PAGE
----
Monthly Archives: July 2017

Accepted Paper for MOD 2017: Contraction Clustering (RASTER): A Big Data Algorithm for Density-Based Clustering in Constant Memory and Linear Time

My first big project at the Fraunhofer Chalmers Research Centre for Industrial Mathematics centered around processing huge geospatial data sets. The industrial partner was Scania. The main part of my contribution consisted of generating labelled evolving network graphs that make it possible to trace the routes of vehicles over time. During that work, I discovered a linear-time clustering algorithm (Contraction Clustering, which is itself contracted to RASTER) for detecting clusters with dense centers. Those centers are nodes in the aforementioned graphs. The key novelty of my work is the exploitation of domain knowledge, which facilitates clustering with just one pass through the entire input, neighborhood lookup in O(1), and constant memory requirements.

My paper on RASTER got accepted to MOD 2017, which will take place from 14 to 17 September in Volterra, Italy. The abstract of my paper is below.

Contraction Clustering (RASTER): A Big Data Algorithm for Density-Based Clustering in Constant Memory and Linear Time

Authors: Ulm, Gregor; Emil Gustavsson, Mats Jirstrand

Clustering is an essential data mining tool for analyzing and grouping similar objects. In big data applications, however, many clustering methods are infeasible due to their memory requirements or runtime complexity. Contraction Clustering (RASTER) is a linear-time algorithm for identifying density-based clusters. Its coefficient is negligible as it depends neither on input size nor the number of clusters. Its memory requirements are constant. Consequently, RASTER is suitable for big data applications where the size of the data may be huge. It consists of two steps: (1) a contraction step which projects objects onto tiles and (2) an agglomeration step which groups tiles into clusters. Our algorithm is extremely fast. In single-threaded execution on a contemporary workstation, it clusters ten million points in less than 20 seconds when using a slow interpreted programming language like Python. Furthermore, RASTER is easily parallelizable.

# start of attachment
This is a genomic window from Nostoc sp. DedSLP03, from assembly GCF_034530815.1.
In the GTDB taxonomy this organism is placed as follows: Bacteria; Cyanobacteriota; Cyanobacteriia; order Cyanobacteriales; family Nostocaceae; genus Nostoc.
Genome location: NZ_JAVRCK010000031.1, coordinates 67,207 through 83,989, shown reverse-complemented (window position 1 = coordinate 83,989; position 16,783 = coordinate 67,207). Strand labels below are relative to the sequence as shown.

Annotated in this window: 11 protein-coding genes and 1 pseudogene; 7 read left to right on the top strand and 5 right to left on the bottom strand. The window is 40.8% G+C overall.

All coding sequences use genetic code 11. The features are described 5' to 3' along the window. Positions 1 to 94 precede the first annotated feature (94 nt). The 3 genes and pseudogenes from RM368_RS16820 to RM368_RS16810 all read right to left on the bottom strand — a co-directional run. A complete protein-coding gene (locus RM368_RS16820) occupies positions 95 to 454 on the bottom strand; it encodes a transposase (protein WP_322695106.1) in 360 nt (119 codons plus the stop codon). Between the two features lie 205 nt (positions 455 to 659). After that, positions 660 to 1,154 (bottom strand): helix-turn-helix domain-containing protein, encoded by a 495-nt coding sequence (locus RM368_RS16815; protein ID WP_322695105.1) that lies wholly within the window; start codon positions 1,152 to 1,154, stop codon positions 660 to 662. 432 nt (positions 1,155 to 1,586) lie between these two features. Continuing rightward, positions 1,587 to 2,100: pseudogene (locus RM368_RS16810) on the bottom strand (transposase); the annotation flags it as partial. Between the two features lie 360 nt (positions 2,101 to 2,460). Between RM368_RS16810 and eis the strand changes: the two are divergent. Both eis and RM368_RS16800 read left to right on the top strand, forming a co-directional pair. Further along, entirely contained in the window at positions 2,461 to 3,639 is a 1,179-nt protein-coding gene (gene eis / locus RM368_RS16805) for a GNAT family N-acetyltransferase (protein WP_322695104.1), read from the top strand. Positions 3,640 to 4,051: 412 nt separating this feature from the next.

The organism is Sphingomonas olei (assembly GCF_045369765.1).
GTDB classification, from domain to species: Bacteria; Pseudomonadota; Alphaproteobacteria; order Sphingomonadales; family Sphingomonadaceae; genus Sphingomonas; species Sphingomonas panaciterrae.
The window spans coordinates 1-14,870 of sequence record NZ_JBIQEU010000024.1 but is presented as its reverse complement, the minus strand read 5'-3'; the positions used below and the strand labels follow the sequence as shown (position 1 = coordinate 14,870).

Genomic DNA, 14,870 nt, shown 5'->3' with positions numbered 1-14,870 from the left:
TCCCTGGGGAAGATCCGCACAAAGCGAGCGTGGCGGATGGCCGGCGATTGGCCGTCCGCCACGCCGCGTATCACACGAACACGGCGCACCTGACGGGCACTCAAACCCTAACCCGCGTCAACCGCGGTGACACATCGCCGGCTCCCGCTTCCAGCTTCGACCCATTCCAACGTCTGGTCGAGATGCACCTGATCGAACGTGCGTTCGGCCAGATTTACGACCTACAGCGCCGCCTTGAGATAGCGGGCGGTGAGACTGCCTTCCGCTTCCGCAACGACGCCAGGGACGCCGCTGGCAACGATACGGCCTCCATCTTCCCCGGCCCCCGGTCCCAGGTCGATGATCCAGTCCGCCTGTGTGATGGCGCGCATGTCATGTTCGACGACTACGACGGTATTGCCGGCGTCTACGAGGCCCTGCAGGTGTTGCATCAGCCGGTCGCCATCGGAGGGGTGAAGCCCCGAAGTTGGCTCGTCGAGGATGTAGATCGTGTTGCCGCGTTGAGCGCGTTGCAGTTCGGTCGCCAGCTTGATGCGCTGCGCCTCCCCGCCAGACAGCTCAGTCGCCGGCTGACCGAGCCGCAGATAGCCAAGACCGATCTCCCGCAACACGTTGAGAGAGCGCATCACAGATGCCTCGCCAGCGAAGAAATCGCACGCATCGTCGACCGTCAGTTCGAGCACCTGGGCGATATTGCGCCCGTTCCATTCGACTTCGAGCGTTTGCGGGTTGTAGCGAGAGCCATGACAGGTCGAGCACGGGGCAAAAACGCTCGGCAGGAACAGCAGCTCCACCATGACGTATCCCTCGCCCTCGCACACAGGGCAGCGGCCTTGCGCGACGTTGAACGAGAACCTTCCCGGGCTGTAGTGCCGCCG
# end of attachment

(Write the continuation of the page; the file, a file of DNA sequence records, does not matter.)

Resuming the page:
Accepted Paper for ICALEPCS 2017: PLC Factory: Automating routine tasks in large-scale PLC software development

My paper on the application PLC Factory, of which I wrote at the European Spallation Source in Lund, Sweden, in 2016, got accepted to ICALEPCS 2017. This year’s ICALEPCS conference will take place in Barcelona, Spain, from 8 October to 13 October 2017. The abstract is below. The final revision of the paper is available on my Gitlab repository.


G. Ulm, F. Bellorini, D. Brodrick, R. Fernandes, N. Levchenko, D. Piso Fernandez

At the European Spallation Source in Lund, Sweden, the entire facility including all its instruments will be controlled by a large number of programmable logic controllers (PLCs). Programming PLCs, however, entails a significant amount of repetition. It is thus an error-prone and time-consuming task. Given that PLCs interface with hardware, this involves economic aspects as well, due to the fact that programming errors may cause damage to equipment. With PLC Factory, we managed to automate repetitive tasks associated with PLC programming and interfacing PLCs from EPICS. This tool is being adopted at ESS, and has shown potential for a large increase in productivity compared to the status quo. We describe PLC Factory as well as its embedded domain-specific programming language PLCF#, which it is built upon.